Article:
When we’re having issues with digestion, it can mean we have a hard time processing what’s going on in our lives. Do you feel nauseous when you read the news? This may be a factor in how hard it is to digest food. 



Naturopathic physicians manage a broad range of health conditions - especially digestive issues.

Find your next Naturopath on Garden of Healing


Certain Foods promote Leaky Gut – Avoid them!

If you think you might have a leaky gut, it's best to work with a qualified dietitian or gastroenterologist to find which foods are the troublemakers. Many of these foods will have nutritional value, and gradually eliminating them from your diet might reveal their harm to your system once you try to reintroduce them.


Gluten, sugar, dairy products, corn, soy, and lectins are the main culprits


You might not recognize lectins, but they are found in all gluten-containing grains. Lectins are a family of proteins found in almost all foods. Some people claim that lectins cause increased gut permeability and drive autoimmune diseases. 

While it's true that certain lectins are toxic and cause harm when consumed in excess, they're easy to get rid of through cooking.

Lectins may bind to the cells lining your intestines, disrupting the tight junctions between the intestinal cells, and contributing to a leaky gut. If you're struggling with symptoms of a leaky gut, it may be helpful to scale back on these foods and see if symptoms improve.

Avoid Allergens & Inflammatory Foods when following a Leaky Gut Diet 

  • Unsprouted grains containing gluten (wheat, rye, and barley)
  • Processed foods
  • GMOs foods (GMO and hybridized foods tend to be the highest in lectins)
  • Refined oils
  • Processed foods made with synthetic food additives
  • Heavy alcohol use



Three Superfoods for Leaky Gut

Eat foods rich in omega-3 fatty acids like fish, seaweed, nuts, and seeds. Omega-3 also assists in reducing inflammation, which is often the cause of the symptoms you are experiencing.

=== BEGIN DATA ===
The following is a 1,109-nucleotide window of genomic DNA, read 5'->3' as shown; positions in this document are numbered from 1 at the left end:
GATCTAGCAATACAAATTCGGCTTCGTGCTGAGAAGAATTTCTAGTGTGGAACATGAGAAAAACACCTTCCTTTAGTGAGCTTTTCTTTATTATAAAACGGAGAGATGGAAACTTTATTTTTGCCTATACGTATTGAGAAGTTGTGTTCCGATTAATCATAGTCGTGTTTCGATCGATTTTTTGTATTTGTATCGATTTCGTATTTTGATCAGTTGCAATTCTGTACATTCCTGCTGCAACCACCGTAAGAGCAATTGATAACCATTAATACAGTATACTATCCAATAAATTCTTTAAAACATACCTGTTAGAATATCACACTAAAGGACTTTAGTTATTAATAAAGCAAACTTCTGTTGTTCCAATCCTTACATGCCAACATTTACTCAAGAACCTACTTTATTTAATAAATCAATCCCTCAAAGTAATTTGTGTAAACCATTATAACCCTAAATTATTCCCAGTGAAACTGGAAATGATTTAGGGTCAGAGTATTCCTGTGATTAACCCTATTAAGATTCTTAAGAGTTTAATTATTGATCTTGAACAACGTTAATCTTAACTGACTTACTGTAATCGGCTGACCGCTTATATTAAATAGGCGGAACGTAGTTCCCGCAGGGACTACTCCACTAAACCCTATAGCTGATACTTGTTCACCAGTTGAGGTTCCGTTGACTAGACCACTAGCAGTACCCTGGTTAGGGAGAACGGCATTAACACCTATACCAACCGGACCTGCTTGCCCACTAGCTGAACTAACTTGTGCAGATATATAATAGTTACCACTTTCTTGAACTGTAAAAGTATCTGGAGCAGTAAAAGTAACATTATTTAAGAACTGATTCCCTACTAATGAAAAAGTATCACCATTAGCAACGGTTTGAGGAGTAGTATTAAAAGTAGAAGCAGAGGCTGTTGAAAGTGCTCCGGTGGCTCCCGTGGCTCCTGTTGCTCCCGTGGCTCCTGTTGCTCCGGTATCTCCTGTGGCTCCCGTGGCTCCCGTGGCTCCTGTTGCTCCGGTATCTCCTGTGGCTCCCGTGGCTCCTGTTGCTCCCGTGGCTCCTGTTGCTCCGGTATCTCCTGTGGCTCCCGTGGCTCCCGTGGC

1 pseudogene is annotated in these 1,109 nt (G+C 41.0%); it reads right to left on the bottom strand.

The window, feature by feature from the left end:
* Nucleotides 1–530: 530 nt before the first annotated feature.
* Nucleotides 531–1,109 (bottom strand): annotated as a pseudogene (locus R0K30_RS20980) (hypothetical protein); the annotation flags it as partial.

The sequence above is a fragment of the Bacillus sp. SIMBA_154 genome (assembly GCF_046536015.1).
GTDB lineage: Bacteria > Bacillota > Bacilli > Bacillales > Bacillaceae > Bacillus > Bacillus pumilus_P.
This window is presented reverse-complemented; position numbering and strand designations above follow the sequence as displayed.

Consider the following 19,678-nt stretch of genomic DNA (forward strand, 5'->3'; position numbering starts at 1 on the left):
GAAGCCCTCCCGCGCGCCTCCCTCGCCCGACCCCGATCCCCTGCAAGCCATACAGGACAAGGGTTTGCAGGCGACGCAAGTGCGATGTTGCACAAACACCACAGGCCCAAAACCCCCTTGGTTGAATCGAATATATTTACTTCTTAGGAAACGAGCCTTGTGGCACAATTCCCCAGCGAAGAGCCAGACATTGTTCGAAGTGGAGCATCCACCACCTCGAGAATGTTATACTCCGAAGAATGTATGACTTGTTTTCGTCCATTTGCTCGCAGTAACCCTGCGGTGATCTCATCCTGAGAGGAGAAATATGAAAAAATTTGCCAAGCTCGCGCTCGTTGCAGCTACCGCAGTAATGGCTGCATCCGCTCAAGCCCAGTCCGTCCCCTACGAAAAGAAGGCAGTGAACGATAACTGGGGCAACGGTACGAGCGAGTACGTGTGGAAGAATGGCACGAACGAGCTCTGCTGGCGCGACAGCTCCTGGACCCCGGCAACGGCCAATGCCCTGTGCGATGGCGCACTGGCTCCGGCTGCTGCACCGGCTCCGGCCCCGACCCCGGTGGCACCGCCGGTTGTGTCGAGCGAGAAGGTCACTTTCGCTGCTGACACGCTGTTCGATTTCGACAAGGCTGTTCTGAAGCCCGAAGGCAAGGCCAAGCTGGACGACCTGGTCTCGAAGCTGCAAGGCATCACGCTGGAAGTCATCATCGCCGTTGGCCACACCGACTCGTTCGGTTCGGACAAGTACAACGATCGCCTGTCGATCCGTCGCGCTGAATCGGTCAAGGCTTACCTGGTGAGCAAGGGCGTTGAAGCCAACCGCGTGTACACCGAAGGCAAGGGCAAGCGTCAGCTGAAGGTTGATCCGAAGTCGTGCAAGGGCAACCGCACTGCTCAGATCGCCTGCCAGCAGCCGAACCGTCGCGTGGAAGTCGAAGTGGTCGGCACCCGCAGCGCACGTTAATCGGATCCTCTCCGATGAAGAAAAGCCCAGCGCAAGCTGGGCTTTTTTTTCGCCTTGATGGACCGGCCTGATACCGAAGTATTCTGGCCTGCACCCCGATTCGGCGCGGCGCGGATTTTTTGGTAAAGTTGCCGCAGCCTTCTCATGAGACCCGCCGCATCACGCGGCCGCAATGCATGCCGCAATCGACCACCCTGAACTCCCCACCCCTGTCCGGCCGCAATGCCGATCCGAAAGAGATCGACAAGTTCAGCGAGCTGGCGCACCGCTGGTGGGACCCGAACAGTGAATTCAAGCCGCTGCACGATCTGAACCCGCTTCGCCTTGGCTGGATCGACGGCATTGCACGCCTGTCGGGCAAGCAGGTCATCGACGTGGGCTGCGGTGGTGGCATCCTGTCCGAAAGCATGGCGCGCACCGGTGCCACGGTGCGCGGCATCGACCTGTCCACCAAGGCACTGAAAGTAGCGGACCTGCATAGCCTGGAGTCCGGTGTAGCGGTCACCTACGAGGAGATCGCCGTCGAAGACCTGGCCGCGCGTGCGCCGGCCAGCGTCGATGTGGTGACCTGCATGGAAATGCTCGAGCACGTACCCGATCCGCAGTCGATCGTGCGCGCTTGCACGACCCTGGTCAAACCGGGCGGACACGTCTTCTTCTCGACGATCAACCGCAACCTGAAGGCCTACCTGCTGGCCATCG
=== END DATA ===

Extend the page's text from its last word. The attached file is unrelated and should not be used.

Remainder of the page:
Food as Medicine | Foods for Leaky Gut Syndrome

A good gut-healing diet will generally contain these foods:


Slippery Elm Tea

Slippery elm tea is used to reduce inflammation in the gut, which helps reduce the occurrence and severity of leaky gut symptoms. It may also help people suffering from IBS, IBD, or other digestive disorders.


Apple Cider Vinegar

While apple cider vinegar has many uses and health benefits, it's thought to help the leaky gut by killing the yeast. If you suffer from candida and it's contributing to your symptoms of a leaky gut, a tonic of apple cider vinegar may help restore some balance to your system.

Apple cider vinegar also has natural antimicrobial properties, which kill the harmful bacteria in your gut and helps restore the natural balance of good bacteria in your intestines.

Some experts recommend a tablespoon added to some warm water. You may also add a squeeze of lemon for taste. You may put it on your meat before you eat it to help pre-digest it. 


L-glutamine by Thorne is an amino acid that supports a healthy intestinal lining and optimal immune function, in addition to assisting healing after injury or surgery and muscle cell repair.



Cooked, Organic Vegetables

While eating raw vegetables is certainly in vogue in health circles, raw vegetables can be hard to digest for people suffering from leaky gut. They may worsen symptoms, especially gas and bloating. Cooking your vegetables can help assist with indigestion. Purchasing organic vegetables will ensure the food you're eating is free from pesticides which may further harm your digestive tract.

In addition, eating fermented vegetables like miso, kombucha, pickles, sauerkraut, kimchi, and kefir may also provide your gut with important microorganisms and bioactive enzymes to help aid in healthy gut lining and digestion.



Ginger has anti-bacterial, anti-fungal, and anti-parasitic properties, making it great for people suffering from leaky gut. It also helps reduce feelings of nausea you may be experiencing. Another benefit of ginger is that it improves the production of gastric juices, including stomach acid, bile, and pancreatic enzymes, to aid digestion.

Drinking some ginger tea or adding fresh ginger to your meals can be a great way to add this healing food to your diet.